@Path may be used on classes and such classes are referred to as root resource classes. @Path may also be used on methods of root resource classes. This enables common functionality for a number of resources to be grouped together and potentially reused.
The first way @Path may be used is on resource methods and such methods are referred to as sub-resource methods. The following example shows the method signatures for a root resource class from the jmaki-backend sample:
Example 3.17. Sub-resource methods
If the path of the request URL is "printers" then the resource methods not annotated with @Path will be selected. If the request path of the request URL is "printers/list" then first the root resource class will be matched and then the sub-resource methods that match "list" will be selected, which in this case is the sub-resource method
getListOfPrinters. So, in this example hierarchical matching on the path of the request URL is performed.
The second way @Path may be used is on methods not annotated with resource method designators such as @GET or @POST. Such methods are referred to as sub-resource locators. The following example shows the method signatures for a root resource class and a resource class from the optimistic-concurrency sample:
Example 3.18. Sub-resource locators
The root resource class
ItemResource contains the sub-resource locator method
getItemContentResource that returns a new resource class. If the path of the request URL is "item/content" then first of all the root resource will be matched, then the sub-resource locator will be matched and invoked, which returns an instance of the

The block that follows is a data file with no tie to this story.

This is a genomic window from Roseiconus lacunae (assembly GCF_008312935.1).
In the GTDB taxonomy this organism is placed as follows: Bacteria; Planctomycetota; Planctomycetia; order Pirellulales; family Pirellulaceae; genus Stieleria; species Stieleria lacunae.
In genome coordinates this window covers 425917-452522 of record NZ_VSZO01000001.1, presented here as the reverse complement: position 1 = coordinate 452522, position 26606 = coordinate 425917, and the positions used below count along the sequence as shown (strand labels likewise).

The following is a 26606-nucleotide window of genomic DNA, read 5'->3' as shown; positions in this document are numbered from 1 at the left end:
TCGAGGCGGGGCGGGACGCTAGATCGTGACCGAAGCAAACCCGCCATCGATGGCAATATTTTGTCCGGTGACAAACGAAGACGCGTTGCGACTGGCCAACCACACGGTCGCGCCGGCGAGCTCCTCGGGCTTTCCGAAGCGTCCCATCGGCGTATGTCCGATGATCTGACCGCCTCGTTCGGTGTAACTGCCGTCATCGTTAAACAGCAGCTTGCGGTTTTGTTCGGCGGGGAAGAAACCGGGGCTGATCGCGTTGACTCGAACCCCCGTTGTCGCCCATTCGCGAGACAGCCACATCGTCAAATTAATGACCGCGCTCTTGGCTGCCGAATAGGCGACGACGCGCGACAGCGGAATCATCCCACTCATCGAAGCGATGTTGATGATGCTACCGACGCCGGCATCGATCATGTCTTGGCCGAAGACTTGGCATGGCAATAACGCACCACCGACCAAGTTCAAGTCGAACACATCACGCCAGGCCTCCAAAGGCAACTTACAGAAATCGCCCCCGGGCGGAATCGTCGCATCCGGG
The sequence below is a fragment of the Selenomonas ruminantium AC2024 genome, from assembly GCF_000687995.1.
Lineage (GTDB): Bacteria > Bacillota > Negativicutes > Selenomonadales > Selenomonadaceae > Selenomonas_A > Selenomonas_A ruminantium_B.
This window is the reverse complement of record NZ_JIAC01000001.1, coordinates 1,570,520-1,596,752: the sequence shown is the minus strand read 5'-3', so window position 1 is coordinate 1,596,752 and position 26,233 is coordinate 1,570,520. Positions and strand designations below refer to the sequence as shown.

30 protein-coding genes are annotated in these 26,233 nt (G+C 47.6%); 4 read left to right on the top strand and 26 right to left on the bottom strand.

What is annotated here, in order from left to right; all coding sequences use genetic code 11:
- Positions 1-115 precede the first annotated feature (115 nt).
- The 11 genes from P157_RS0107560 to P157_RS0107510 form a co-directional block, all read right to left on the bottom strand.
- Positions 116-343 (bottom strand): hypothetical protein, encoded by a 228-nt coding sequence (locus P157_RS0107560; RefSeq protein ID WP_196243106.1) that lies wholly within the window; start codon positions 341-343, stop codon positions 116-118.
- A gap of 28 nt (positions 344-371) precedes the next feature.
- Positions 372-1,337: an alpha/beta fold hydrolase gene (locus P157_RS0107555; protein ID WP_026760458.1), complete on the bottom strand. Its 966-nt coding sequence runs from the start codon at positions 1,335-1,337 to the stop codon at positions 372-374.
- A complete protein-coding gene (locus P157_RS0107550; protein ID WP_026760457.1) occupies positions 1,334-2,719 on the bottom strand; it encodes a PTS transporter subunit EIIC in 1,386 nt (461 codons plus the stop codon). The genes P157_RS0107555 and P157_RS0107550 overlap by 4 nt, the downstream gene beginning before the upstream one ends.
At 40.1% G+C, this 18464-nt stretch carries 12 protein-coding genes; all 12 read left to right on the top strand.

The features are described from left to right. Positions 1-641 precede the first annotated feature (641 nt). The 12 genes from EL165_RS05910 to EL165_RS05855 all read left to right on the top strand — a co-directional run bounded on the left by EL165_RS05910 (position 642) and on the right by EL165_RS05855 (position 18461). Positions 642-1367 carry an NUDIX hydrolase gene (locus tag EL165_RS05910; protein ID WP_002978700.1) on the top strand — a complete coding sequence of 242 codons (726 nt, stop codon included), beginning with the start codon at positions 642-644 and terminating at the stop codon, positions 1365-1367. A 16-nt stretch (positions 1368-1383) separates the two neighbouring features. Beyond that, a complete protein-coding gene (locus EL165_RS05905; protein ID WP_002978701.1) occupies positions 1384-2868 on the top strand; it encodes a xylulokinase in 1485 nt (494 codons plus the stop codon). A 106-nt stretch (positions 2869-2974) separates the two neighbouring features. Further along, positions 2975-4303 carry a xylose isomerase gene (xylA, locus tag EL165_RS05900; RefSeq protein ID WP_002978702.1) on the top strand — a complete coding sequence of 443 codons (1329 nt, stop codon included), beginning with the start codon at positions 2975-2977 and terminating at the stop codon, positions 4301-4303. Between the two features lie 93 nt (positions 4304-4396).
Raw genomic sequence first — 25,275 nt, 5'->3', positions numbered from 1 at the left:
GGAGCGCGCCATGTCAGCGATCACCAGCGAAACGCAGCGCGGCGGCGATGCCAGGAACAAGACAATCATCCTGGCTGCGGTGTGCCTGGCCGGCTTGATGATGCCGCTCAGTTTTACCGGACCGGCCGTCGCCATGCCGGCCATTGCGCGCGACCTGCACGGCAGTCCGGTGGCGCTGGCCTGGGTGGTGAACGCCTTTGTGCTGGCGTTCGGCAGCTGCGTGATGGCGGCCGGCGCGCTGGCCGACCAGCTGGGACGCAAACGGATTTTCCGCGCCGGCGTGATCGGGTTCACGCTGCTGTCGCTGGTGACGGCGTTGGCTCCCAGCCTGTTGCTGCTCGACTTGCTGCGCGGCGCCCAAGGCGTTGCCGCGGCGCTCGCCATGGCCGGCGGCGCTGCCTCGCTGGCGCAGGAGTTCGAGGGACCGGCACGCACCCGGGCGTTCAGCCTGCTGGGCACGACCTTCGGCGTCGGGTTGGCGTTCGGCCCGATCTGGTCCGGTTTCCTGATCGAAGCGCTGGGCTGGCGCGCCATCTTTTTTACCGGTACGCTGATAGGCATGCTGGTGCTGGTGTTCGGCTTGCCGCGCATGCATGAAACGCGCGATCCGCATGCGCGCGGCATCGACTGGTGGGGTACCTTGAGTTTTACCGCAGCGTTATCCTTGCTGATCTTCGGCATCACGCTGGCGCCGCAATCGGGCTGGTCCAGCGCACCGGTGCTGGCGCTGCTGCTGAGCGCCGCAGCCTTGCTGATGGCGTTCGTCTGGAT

ItemContentResource resource class. Sub-resource locators enable reuse of resource classes. A method can be annotated with the @Path annotation with empty path (
@Path("")) which means that the sub resource locator is matched for the path of the enclosing resource (without sub-resource path).
Example 3.19. Sub-resource locators with empty path
In the example above the sub-resource locator method
getItemContentResource is matched for example for request path "/item/locator" or even for only "/item".
In addition the processing of resource classes returned by sub-resource locators is performed at runtime thus it is possible to support polymorphism. A sub-resource locator may return different sub-types depending on the request (for example a sub-resource locator could return different sub-types dependent on the role of the principle that is authenticated). So for example the following sub resource locator is valid:
Example 3.20. Sub-resource locators returning sub-type
Note that the runtime will not manage the life-cycle or perform any field injection onto instances returned from sub-resource locator methods. This is because the runtime does not know what the life-cycle of the instance is. If it is required that the runtime manages the sub-resources as standard resources the
Class should be returned as shown in the following example:
Example 3.21. Sub-resource locators created from classes
JAX-RS resources are managed in per-request scope by default which means that new resource is created for each request. In this example the
javax.inject.Singletonannotation says that the resource will be managed as singleton and not in request scope. The sub-resource locator method returns a class which means that the runtime will managed the resource instance and its life-cycle. If the method would return instance instead, the
Singleton annotation would have no effect and the returned instance would be used.
The sub resource locator can also return a programmatic resource model. See resource builder section for information of how the programmatic resource model is constructed. The following example shows very simple resource returned from the sub-resource locator method.
Example 3.22. Sub-resource locators returning resource model
The code above has exactly the same effect as previous example.
Resource is a resource simple resource constructed from
ItemContentSingletonResource. More complex programmatic resource can be returned as long they are valid resources.